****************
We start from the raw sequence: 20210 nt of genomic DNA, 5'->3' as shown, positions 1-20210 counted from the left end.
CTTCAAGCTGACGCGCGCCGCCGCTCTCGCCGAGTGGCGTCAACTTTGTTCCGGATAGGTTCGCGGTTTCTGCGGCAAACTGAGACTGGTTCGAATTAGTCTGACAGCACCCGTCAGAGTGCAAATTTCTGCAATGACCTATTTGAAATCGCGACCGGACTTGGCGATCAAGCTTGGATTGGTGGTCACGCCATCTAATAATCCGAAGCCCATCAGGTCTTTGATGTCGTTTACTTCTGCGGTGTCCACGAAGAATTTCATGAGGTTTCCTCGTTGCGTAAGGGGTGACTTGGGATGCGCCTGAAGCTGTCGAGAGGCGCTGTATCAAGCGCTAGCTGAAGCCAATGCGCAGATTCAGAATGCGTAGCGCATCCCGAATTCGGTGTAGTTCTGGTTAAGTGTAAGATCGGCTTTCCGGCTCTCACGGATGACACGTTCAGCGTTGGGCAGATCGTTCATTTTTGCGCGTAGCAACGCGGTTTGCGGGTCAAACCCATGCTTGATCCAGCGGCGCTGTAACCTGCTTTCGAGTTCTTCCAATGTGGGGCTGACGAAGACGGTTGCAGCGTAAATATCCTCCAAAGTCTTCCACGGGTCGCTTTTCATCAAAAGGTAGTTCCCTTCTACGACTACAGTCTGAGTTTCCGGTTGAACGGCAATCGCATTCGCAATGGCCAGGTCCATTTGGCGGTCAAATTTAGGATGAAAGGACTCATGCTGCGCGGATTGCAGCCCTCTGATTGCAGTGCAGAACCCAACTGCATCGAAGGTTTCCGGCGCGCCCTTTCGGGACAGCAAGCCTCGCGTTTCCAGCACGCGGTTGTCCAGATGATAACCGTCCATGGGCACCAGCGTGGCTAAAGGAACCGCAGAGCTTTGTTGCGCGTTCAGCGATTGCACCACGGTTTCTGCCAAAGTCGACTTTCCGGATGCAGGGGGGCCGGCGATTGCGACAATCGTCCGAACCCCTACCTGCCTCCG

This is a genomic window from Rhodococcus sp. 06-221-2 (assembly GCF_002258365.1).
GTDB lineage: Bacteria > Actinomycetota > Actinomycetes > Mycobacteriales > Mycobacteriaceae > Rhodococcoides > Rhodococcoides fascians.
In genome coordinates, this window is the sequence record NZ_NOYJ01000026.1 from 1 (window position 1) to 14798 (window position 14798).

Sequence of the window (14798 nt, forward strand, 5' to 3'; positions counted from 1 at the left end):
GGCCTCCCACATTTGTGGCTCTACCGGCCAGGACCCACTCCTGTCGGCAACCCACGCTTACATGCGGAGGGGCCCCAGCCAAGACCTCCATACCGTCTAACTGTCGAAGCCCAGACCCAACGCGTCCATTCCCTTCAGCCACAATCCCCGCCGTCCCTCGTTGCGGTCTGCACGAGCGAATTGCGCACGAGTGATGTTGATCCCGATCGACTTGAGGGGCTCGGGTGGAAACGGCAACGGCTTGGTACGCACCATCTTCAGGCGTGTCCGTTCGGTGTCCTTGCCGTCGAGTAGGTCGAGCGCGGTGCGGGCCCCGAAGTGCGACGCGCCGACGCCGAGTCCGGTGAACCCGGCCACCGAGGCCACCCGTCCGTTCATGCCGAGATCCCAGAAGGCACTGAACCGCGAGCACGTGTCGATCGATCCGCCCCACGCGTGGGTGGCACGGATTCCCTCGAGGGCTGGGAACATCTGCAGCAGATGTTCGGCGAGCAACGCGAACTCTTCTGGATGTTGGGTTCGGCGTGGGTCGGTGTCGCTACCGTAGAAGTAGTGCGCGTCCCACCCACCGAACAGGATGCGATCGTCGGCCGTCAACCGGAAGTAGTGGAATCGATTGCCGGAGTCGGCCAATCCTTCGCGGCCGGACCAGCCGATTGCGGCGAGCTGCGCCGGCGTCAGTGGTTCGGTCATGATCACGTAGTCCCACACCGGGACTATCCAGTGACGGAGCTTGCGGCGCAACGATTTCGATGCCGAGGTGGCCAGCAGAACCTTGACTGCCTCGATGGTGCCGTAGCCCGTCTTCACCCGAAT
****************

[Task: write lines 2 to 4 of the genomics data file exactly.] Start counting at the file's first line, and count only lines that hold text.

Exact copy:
CTTCAAGCTGACGCGCGCCGCCGCTCTCGCCGAGTGGCGTCAACTTTGTTCCGGATAGGTTCGCGGTTTCTGCGGCAAACTGAGACTGGTTCGAATTAGTCTGACAGCACCCGTCAGAGTGCAAATTTCTGCAATGACCTATTTGAAATCGCGACCGGACTTGGCGATCAAGCTTGGATTGGTGGTCACGCCATCTAATAATCCGAAGCCCATCAGGTCTTTGATGTCGTTTACTTCTGCGGTGTCCACGAAGAATTTCATGAGGTTTCCTCGTTGCGTAAGGGGTGACTTGGGATGCGCCTGAAGCTGTCGAGAGGCGCTGTATCAAGCGCTAGCTGAAGCCAATGCGCAGATTCAGAATGCGTAGCGCATCCCGAATTCGGTGTAGTTCTGGTTAAGTGTAAGATCGGCTTTCCGGCTCTCACGGATGACACGTTCAGCGTTGGGCAGATCGTTCATTTTTGCGCGTAGCAACGCGGTTTGCGGGTCAAACCCATGCTTGATCCAGCGGCGCTGTAACCTGCTTTCGAGTTCTTCCAATGTGGGGCTGACGAAGACGGTTGCAGCGTAAATATCCTCCAAAGTCTTCCACGGGTCGCTTTTCATCAAAAGGTAGTTCCCTTCTACGACTACAGTCTGAGTTTCCGGTTGAACGGCAATCGCATTCGCAATGGCCAGGTCCATTTGGCGGTCAAATTTAGGATGAAAGGACTCATGCTGCGCGGATTGCAGCCCTCTGATTGCAGTGCAGAACCCAACTGCATCGAAGGTTTCCGGCGCGCCCTTTCGGGACAGCAAGCCTCGCGTTTCCAGCACGCGGTTGTCCAGATGATAACCGTCCATGGGCACCAGCGTGGCTAAAGGAACCGCAGAGCTTTGTTGCGCGTTCAGCGATTGCACCACGGTTTCTGCCAAAGTCGACTTTCCGGATGCAGGGGGGCCGGCGATTGCGACAATCGTCCGAACCCCTACCTGCCTCCG

This is a genomic window from Rhodococcus sp. 06-221-2 (assembly GCF_002258365.1).
GTDB lineage: Bacteria > Actinomycetota > Actinomycetes > Mycobacteriales > Mycobacteriaceae > Rhodococcoides > Rhodococcoides fascians.